Water conditions..........

beatking

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PH = 7.6
High PH = 7.8
Ammonia = 0.0 ppm
Nitrite = 0.0 ppm
Nitrate = 0.0 ppm

Are these acceptable numbers? Thank you. All tested with API Master Test Kit. Well water

Steve
 

itiwhetu

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What kind of fish are you keeping is the most important question? Also, water hardness is important to know. Does your tank have live plants?
 

itiwhetu

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The Ammonia, Nitrite and Nitrate numbers are great and just where you want them. The pH is a little high for my liking.
 
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beatking

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Keeping community fish ie. danios, neons, platys, rasboras, etc. our water leans towards being med/hard. Will be planted
 
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Colin_T

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Having ammonia, nitrite and nitrate at 0ppm is perfect. However, as itiwhetu said, pH and GH are important and these should be taken into account when choosing fish, as should tank size.

What are the tank dimensions (length x width x height)?

What is the GH (general hardness) and KH (carbonate hardness) of your water supply?
This information can usually be obtained from your water supply company's website or by telephoning them. If they can't help you, take a glass full of tap water to the local pet shop and get them to test it for you. Write the results down (in numbers) when they do the tests. And ask them what the results are in (eg: ppm, dGH, or something else).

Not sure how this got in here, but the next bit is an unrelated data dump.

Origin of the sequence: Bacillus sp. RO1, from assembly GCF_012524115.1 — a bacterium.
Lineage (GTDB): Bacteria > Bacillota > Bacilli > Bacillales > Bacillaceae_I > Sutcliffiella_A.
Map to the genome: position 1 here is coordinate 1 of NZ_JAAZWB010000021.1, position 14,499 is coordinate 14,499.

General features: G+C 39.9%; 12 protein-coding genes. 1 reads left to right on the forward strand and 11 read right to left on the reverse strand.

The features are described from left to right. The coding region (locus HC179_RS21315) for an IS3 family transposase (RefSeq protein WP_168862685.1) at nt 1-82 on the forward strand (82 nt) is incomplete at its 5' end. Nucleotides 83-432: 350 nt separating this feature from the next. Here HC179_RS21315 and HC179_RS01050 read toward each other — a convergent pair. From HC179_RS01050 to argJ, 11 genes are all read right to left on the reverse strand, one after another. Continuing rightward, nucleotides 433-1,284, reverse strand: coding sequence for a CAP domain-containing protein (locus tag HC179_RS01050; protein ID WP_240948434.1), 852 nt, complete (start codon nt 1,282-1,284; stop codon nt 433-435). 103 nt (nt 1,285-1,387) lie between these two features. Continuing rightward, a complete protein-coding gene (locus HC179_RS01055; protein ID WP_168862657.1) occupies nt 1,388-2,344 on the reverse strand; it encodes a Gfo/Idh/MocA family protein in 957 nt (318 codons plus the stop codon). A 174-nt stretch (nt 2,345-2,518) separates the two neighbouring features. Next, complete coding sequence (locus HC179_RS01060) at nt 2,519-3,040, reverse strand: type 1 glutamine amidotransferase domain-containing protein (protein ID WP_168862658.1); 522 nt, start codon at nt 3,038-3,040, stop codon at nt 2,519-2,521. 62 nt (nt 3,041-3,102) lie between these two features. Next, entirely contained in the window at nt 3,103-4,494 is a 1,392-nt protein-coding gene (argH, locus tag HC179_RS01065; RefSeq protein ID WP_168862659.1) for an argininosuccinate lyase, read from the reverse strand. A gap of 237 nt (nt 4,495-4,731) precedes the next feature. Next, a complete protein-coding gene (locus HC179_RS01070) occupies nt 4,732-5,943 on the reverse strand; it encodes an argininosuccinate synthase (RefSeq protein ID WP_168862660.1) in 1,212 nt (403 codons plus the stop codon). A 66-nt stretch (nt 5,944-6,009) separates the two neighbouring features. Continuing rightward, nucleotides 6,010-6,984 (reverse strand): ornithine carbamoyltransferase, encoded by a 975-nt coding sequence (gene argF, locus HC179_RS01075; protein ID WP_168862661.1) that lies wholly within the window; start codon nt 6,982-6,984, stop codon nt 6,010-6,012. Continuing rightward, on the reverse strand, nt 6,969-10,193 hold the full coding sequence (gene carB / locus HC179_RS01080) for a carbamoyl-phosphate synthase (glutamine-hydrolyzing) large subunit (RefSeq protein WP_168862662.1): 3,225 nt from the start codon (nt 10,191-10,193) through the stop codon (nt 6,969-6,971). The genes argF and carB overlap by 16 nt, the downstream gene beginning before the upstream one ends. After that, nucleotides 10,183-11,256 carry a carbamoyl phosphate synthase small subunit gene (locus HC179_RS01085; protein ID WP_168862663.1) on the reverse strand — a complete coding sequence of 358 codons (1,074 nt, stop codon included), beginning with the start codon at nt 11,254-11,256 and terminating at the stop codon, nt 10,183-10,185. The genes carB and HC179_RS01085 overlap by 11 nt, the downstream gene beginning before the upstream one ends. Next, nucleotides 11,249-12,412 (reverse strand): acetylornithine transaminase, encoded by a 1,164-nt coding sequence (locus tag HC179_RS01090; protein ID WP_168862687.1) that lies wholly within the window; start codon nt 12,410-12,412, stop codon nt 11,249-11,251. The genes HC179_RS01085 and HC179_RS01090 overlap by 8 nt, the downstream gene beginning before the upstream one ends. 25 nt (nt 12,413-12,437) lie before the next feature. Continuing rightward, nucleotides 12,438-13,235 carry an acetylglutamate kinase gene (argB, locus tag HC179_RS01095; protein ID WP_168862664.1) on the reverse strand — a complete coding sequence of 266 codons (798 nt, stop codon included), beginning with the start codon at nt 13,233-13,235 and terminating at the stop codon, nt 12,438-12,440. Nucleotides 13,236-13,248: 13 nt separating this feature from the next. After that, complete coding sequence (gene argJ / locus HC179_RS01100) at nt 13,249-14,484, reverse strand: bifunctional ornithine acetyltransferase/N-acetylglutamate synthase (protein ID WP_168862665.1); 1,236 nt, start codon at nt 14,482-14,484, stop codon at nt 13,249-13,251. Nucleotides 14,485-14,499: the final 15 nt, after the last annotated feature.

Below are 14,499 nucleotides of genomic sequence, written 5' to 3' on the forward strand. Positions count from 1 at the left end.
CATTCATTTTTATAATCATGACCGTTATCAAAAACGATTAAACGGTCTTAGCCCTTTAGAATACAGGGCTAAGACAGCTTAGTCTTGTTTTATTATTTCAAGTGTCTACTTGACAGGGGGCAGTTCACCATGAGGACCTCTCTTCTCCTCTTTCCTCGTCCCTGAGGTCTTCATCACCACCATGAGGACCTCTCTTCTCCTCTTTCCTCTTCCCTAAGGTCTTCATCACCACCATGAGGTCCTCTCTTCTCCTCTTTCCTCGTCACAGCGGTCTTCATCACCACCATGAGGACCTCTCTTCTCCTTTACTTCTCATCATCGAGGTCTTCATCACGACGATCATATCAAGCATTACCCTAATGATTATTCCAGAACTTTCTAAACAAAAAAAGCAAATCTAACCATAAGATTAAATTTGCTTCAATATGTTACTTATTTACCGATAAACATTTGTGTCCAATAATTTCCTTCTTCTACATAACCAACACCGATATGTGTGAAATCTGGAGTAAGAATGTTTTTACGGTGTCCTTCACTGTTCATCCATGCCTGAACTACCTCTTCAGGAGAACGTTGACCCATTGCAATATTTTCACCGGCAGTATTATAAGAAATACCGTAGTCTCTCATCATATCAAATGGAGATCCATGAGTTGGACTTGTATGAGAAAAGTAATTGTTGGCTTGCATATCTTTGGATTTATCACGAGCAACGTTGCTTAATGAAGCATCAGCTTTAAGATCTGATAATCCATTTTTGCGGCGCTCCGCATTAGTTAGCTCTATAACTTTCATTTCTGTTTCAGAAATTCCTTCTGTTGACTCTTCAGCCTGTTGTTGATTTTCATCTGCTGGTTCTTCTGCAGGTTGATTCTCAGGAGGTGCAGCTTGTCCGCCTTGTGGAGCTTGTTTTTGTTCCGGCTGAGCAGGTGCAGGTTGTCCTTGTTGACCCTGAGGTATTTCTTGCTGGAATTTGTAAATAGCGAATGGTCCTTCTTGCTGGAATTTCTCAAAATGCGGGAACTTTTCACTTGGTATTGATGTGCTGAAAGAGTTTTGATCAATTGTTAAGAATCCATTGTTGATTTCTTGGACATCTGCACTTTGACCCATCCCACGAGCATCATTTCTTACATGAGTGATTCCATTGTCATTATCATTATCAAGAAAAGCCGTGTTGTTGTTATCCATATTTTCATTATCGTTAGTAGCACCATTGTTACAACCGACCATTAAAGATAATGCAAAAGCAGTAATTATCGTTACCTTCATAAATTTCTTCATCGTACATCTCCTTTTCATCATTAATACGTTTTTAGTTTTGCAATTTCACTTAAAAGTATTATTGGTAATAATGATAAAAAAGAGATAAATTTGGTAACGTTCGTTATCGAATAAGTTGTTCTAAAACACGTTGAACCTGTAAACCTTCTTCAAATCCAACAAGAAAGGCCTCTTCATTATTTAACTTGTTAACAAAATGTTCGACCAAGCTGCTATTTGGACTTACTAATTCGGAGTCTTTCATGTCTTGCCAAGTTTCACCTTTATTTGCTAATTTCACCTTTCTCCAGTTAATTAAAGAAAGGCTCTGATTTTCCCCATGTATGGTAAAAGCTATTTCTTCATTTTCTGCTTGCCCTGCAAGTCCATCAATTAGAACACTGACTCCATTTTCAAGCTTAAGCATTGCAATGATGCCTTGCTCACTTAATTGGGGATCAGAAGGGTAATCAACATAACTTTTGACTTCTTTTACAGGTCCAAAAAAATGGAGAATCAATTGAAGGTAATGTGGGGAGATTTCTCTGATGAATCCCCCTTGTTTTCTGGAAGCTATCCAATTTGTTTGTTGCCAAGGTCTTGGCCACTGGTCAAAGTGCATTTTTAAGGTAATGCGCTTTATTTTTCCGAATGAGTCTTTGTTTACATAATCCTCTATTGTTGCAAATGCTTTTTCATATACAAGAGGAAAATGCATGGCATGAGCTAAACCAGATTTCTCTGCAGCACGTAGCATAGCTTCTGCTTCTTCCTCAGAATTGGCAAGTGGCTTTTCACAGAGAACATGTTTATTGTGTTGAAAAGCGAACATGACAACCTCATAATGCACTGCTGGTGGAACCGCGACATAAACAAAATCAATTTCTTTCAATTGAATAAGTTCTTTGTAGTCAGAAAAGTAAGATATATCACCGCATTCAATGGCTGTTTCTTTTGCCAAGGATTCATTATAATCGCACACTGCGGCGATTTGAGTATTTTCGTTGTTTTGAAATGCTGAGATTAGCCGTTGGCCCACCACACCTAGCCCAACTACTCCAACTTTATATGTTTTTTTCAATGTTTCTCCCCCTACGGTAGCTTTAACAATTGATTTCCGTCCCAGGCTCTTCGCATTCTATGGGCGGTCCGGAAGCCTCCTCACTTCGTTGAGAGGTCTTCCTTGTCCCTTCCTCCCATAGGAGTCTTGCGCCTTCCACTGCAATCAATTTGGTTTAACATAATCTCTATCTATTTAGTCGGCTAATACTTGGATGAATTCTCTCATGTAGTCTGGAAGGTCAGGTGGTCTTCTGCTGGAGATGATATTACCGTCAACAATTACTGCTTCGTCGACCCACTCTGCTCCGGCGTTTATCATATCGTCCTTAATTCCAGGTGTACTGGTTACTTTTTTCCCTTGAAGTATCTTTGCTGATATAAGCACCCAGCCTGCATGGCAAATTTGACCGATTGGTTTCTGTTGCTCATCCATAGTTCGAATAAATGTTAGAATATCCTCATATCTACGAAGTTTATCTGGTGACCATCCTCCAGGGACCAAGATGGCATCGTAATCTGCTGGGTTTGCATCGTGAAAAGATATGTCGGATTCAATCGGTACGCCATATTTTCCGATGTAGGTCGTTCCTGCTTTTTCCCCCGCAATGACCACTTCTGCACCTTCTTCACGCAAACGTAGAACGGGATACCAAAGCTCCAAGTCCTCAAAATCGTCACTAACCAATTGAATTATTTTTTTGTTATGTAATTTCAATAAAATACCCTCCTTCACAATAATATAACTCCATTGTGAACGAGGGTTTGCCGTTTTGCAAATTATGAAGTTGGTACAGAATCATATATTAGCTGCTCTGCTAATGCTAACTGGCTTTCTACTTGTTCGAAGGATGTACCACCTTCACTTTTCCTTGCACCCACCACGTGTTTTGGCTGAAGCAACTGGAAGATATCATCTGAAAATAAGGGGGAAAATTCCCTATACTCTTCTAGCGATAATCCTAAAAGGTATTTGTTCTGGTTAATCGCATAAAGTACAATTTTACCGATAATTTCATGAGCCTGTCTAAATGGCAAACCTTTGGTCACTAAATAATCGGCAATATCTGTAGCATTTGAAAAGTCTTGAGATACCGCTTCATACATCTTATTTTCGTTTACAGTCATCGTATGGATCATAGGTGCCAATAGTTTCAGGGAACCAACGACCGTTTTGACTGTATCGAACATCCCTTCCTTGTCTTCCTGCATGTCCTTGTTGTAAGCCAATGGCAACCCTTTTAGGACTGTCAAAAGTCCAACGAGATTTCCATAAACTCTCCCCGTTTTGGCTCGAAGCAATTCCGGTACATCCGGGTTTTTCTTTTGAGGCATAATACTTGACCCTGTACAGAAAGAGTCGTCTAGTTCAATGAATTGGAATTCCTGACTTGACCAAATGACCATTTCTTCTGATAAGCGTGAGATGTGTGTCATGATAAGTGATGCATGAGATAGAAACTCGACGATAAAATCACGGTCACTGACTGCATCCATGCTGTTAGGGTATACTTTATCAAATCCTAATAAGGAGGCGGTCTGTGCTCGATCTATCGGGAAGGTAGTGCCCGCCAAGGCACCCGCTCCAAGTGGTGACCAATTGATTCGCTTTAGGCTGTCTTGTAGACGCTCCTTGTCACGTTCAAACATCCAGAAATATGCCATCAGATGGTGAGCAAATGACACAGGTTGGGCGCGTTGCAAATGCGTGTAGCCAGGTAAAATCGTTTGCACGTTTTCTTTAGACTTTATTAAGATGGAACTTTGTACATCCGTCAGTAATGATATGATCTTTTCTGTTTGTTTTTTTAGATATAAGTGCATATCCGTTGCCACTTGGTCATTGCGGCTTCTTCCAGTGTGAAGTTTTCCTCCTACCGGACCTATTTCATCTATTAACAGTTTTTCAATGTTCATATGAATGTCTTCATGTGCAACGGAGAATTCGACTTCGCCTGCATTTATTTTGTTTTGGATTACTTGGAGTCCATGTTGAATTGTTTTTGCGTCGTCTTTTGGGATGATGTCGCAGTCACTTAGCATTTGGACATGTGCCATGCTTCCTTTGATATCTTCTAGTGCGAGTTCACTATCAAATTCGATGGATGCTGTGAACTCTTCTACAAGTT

Depending on what the GH of your water is, will determine what fish you should keep.

Angelfish, most tetras, barbs, Bettas, gouramis, rasbora, Corydoras and small species of suckermouth catfish all occur in soft water (GH below 150ppm) and a pH below 7.0.

Livebearers (guppies, platies, swordtails, mollies), rainbowfish and goldfish occur in medium hard water with a GH around 200-250ppm and a pH above 7.0.

If you have very hard water (GH above 300ppm) then look at African Rift Lake cichlids, or use distilled or reverse osmosis water to reduce the GH and keep fishes from softer water.
 

itiwhetu

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Keeping community fish ie. danios, neons, platys, rasboras, etc. our water leans towards being hard. Will be planted
Plant it now, as all those fish will benefit from live plants being in their tank. Then see if the pH moves towards 7 a little.
 
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GH was tested at 150 ppm while KH was tested at 100 ppm. This was conducted three times using API GH & KH Test Kit.
Ran it three separate times cleaning out the test tubes and results were identical. Thanks to all who responded here

Steve
 
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beatking